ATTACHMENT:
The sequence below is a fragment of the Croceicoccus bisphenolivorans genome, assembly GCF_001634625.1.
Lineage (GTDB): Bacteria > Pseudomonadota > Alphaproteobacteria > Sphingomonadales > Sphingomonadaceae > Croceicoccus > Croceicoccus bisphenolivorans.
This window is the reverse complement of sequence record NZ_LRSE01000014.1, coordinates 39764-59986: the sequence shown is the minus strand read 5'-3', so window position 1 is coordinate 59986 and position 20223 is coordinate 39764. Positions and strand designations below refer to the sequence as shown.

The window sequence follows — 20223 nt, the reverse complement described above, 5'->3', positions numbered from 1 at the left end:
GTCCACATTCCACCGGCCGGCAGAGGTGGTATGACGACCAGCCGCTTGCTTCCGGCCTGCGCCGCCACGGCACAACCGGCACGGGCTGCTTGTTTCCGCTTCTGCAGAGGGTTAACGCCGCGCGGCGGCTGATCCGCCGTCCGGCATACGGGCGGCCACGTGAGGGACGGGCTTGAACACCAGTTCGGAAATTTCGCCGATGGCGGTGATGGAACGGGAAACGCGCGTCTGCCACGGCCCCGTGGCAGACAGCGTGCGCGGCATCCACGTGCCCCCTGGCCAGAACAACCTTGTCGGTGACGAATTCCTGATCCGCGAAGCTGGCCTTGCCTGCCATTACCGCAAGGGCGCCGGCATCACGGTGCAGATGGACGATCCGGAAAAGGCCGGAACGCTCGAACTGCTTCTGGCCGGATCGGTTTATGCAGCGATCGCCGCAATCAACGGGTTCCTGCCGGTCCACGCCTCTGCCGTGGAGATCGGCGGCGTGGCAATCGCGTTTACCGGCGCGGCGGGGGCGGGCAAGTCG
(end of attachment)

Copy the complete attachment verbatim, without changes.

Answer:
The sequence below is a fragment of the Croceicoccus bisphenolivorans genome, assembly GCF_001634625.1.
Lineage (GTDB): Bacteria > Pseudomonadota > Alphaproteobacteria > Sphingomonadales > Sphingomonadaceae > Croceicoccus > Croceicoccus bisphenolivorans.
This window is the reverse complement of sequence record NZ_LRSE01000014.1, coordinates 39764-59986: the sequence shown is the minus strand read 5'-3', so window position 1 is coordinate 59986 and position 20223 is coordinate 39764. Positions and strand designations below refer to the sequence as shown.

The window sequence follows — 20223 nt, the reverse complement described above, 5'->3', positions numbered from 1 at the left end:
GTCCACATTCCACCGGCCGGCAGAGGTGGTATGACGACCAGCCGCTTGCTTCCGGCCTGCGCCGCCACGGCACAACCGGCACGGGCTGCTTGTTTCCGCTTCTGCAGAGGGTTAACGCCGCGCGGCGGCTGATCCGCCGTCCGGCATACGGGCGGCCACGTGAGGGACGGGCTTGAACACCAGTTCGGAAATTTCGCCGATGGCGGTGATGGAACGGGAAACGCGCGTCTGCCACGGCCCCGTGGCAGACAGCGTGCGCGGCATCCACGTGCCCCCTGGCCAGAACAACCTTGTCGGTGACGAATTCCTGATCCGCGAAGCTGGCCTTGCCTGCCATTACCGCAAGGGCGCCGGCATCACGGTGCAGATGGACGATCCGGAAAAGGCCGGAACGCTCGAACTGCTTCTGGCCGGATCGGTTTATGCAGCGATCGCCGCAATCAACGGGTTCCTGCCGGTCCACGCCTCTGCCGTGGAGATCGGCGGCGTGGCAATCGCGTTTACCGGCGCGGCGGGGGCGGGCAAGTCG